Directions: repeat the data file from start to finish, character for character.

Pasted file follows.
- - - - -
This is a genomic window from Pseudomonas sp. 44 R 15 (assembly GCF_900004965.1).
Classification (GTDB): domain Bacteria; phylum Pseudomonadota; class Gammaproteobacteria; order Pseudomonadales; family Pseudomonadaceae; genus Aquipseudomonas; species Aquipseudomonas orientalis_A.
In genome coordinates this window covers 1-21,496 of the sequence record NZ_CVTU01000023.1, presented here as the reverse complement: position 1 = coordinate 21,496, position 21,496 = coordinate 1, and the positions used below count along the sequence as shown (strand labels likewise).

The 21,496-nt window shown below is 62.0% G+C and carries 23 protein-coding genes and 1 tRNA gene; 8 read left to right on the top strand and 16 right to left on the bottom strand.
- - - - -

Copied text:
This is a genomic window from Pseudomonas sp. 44 R 15 (assembly GCF_900004965.1).
Classification (GTDB): domain Bacteria; phylum Pseudomonadota; class Gammaproteobacteria; order Pseudomonadales; family Pseudomonadaceae; genus Aquipseudomonas; species Aquipseudomonas orientalis_A.
In genome coordinates this window covers 1-21,496 of the sequence record NZ_CVTU01000023.1, presented here as the reverse complement: position 1 = coordinate 21,496, position 21,496 = coordinate 1, and the positions used below count along the sequence as shown (strand labels likewise).

The 21,496-nt window shown below is 62.0% G+C and carries 23 protein-coding genes and 1 tRNA gene; 8 read left to right on the top strand and 16 right to left on the bottom strand.